Tropers / Xtifr

I'm a programmer from the San Francisco Bay Area. Although I'm not directly involved in writing or similar activities, my parents were hard-core science fiction fans, and I grew up knowing a lot of fairly popular writers. Also, my aunt has had several SF and Fantasy novels published.

    Tropes I've Launched 

    Work pages 
Works marked with an asterisk are simply those where I noticed there were plenty of examples on trope pages, but no work page, so, since I was broadly familiar with the work, I made a page and cross-wicked. These may lack some of the depth of the pages I created simply because I wanted to make a page for that work.

  1. Planet of Adventure*
  2. Lyonesse*
  3. The Drawing of the Dark
  4. "True Names"
  5. Eight Worlds* (aka The Ophiuchi Hotline, Steel Beach, and The Golden Globe)
  6. Schild's Ladder* (work on this one has been hampered by the fact that my copy seems to have disappeared.)
  7. Creatures of Light and Darkness
  8. The Forgotten Beasts of Eld
  9. Courtship Rite
  10. MarÓd Audran (aka When Gravity Fails and Budayeen)
  11. Rainbows End
  12. Priscilla Hutchins (aka The Academy Novels and The Engines Of God)
  13. "The Further Adventures of Nick Danger"* (my first non-literature addition)
  14. I Think We're All Bozos on This Bus
  15. J.W. Wells & Co.*
  16. Falling Sideways*
  17. The Unhandsome Prince
  18. Expecting Someone Taller
  19. Heroics for Beginners*
  20. Majipoor Series*
  21. Cities in Flight*
  22. The Greenwich Trilogy (aka The Butterfly Kid and The Unicorn Girl — didn't bother adding a redirect for The Probability Pad, since that's just too obscure)
  23. Flying Dutch*
  24. Blows Against the Empire
  25. The Bell at Sealey Head*
  26. Saturn's Children*
  27. Babel-17
  28. Empire Star
  29. Drake Maijstral (The Crown Jewels, House of Shards, Rock of Ages)
  30. The Starchild Trilogy (The Reefs of Space, Starchild, Rogue Star)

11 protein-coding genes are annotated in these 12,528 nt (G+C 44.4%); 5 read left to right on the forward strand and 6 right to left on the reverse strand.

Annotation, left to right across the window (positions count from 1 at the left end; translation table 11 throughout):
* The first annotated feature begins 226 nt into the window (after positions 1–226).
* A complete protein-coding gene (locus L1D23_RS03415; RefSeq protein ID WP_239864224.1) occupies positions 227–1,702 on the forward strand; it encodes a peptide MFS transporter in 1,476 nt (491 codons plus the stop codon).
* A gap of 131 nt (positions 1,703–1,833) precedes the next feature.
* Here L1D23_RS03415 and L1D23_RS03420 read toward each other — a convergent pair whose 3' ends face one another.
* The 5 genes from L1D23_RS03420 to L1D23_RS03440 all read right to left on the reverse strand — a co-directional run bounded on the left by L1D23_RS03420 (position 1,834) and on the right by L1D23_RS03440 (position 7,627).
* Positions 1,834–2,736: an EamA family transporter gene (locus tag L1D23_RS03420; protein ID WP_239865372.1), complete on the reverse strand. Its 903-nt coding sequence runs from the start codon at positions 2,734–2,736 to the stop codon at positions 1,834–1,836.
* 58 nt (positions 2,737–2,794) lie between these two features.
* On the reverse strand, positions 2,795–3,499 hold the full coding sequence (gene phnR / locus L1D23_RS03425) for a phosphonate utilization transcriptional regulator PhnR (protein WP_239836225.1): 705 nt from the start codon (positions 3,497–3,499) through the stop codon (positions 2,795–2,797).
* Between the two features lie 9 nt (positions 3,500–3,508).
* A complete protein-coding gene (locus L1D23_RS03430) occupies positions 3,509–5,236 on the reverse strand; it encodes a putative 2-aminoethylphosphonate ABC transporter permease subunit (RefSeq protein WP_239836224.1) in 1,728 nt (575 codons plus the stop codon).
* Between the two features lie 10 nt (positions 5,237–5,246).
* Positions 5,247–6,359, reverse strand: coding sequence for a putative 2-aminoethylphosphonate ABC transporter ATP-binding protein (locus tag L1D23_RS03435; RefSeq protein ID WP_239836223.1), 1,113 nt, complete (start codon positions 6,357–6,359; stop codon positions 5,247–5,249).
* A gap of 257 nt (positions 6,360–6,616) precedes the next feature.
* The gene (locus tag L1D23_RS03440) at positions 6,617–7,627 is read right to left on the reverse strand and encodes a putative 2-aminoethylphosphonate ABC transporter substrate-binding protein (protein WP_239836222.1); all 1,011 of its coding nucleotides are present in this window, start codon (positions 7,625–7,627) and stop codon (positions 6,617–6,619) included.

31. The Radiators (US)
  32. The Promethean Age*

    Creator pages 

    Other Stuff 

    Tropes that apply to me (more or less) 
  • Always Male: (so far).
  • Hippie Parents: more or less. The well-educated college graduate flavor.
  • Mathematician's Answer: as a programmer, I tend to overuse this.
  • My Nayme Is based on the label of a present my mom gave me one Xmas.
  • Only Known by Their Nickname: I've been using "Xtifr" ("X" for short) for so long now—decades—that many people don't seem to realize I have another name—or, more precisely, that it has a more conventional spelling.
  • Sophisticated as Hell: My mother was an English major, writer and editor, raised by a railroad yard worker, and fascinated by science. She had a distinct impact on my goddamn vocabulary.

    Pages I'm thinking of adding 

Hugo/Nebula winners I own

Other missing award-winners:

Misc (favorites and notable works)

Searches suggest these deserve a page:


This is my Quick-and-Dirty Sandbox

Pragmatic Prejudice

Indexes: Prejudice Tropes, Politics Tropes, Added Alliterative Appeal

Sometimes a character will express prejudice towards a race, creed, or sexual preference, not because they truly believe there's something wrong with "those people", but as a means towards an end. They may not have strong feelings about the hated group, but they want others to think they do, often for political reasons. If the townsfolk want a leader who will do something about "those people", well, then, the best thing to do is present yourself as someone who will gladly do something.

The prejudice doesn't have to be entirely faked. There may be a core of real dislike there. Or not. The important thing is that the character is publicly exaggerating their hatred in order to benefit themselves, somehow.

In contemporary works, where prejudice is generally seen as a bad thing, this will usually be related to Pragmatic Villainy. In historical works, though, the attitudes may be quite different, and such a character may be presented in a positive light, or even have the pragmatism (rather than the prejudice) shown as a flaw. May involve Holier Than Thou if the prejudice is associated with religion in some way.